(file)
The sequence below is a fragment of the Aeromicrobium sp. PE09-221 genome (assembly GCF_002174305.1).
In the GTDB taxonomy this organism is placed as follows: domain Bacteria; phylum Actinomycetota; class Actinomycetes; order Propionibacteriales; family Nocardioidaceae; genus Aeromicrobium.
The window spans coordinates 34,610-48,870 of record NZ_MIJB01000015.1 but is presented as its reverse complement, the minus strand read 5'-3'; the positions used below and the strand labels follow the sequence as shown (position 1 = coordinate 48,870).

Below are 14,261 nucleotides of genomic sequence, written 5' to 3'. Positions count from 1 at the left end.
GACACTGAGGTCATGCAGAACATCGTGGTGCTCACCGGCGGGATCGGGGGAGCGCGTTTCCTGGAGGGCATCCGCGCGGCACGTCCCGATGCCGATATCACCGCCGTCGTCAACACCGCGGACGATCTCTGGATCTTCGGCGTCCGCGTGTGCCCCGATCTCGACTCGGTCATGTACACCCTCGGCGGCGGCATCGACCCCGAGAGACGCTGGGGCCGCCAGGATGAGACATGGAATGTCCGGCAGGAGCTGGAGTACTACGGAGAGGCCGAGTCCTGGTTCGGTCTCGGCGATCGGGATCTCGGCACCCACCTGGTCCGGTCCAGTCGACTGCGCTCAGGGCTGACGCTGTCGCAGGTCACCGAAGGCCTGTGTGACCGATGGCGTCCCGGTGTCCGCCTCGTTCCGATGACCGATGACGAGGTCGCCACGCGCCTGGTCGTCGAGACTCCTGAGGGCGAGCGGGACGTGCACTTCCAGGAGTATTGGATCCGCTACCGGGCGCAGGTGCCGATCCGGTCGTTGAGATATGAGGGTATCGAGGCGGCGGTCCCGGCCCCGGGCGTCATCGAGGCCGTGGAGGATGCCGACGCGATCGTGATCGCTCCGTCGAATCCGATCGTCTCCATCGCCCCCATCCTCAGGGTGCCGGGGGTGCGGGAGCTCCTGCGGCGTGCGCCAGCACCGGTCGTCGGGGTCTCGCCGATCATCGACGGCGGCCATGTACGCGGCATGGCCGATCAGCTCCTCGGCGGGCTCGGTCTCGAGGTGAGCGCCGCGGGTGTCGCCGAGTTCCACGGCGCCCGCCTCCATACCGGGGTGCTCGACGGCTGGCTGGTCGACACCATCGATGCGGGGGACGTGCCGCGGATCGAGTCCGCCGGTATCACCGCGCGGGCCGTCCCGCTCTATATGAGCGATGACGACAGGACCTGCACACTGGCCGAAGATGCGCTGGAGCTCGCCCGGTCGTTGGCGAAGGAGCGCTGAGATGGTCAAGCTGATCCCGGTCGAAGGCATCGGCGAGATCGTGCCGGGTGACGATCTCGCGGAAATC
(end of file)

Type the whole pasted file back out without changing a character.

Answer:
The sequence below is a fragment of the Aeromicrobium sp. PE09-221 genome (assembly GCF_002174305.1).
In the GTDB taxonomy this organism is placed as follows: domain Bacteria; phylum Actinomycetota; class Actinomycetes; order Propionibacteriales; family Nocardioidaceae; genus Aeromicrobium.
The window spans coordinates 34,610-48,870 of record NZ_MIJB01000015.1 but is presented as its reverse complement, the minus strand read 5'-3'; the positions used below and the strand labels follow the sequence as shown (position 1 = coordinate 48,870).

Below are 14,261 nucleotides of genomic sequence, written 5' to 3'. Positions count from 1 at the left end.
GACACTGAGGTCATGCAGAACATCGTGGTGCTCACCGGCGGGATCGGGGGAGCGCGTTTCCTGGAGGGCATCCGCGCGGCACGTCCCGATGCCGATATCACCGCCGTCGTCAACACCGCGGACGATCTCTGGATCTTCGGCGTCCGCGTGTGCCCCGATCTCGACTCGGTCATGTACACCCTCGGCGGCGGCATCGACCCCGAGAGACGCTGGGGCCGCCAGGATGAGACATGGAATGTCCGGCAGGAGCTGGAGTACTACGGAGAGGCCGAGTCCTGGTTCGGTCTCGGCGATCGGGATCTCGGCACCCACCTGGTCCGGTCCAGTCGACTGCGCTCAGGGCTGACGCTGTCGCAGGTCACCGAAGGCCTGTGTGACCGATGGCGTCCCGGTGTCCGCCTCGTTCCGATGACCGATGACGAGGTCGCCACGCGCCTGGTCGTCGAGACTCCTGAGGGCGAGCGGGACGTGCACTTCCAGGAGTATTGGATCCGCTACCGGGCGCAGGTGCCGATCCGGTCGTTGAGATATGAGGGTATCGAGGCGGCGGTCCCGGCCCCGGGCGTCATCGAGGCCGTGGAGGATGCCGACGCGATCGTGATCGCTCCGTCGAATCCGATCGTCTCCATCGCCCCCATCCTCAGGGTGCCGGGGGTGCGGGAGCTCCTGCGGCGTGCGCCAGCACCGGTCGTCGGGGTCTCGCCGATCATCGACGGCGGCCATGTACGCGGCATGGCCGATCAGCTCCTCGGCGGGCTCGGTCTCGAGGTGAGCGCCGCGGGTGTCGCCGAGTTCCACGGCGCCCGCCTCCATACCGGGGTGCTCGACGGCTGGCTGGTCGACACCATCGATGCGGGGGACGTGCCGCGGATCGAGTCCGCCGGTATCACCGCGCGGGCCGTCCCGCTCTATATGAGCGATGACGACAGGACCTGCACACTGGCCGAAGATGCGCTGGAGCTCGCCCGGTCGTTGGCGAAGGAGCGCTGAGATGGTCAAGCTGATCCCGGTCGAAGGCATCGGCGAGATCGTGCCGGGTGACGATCTCGCGGAAATC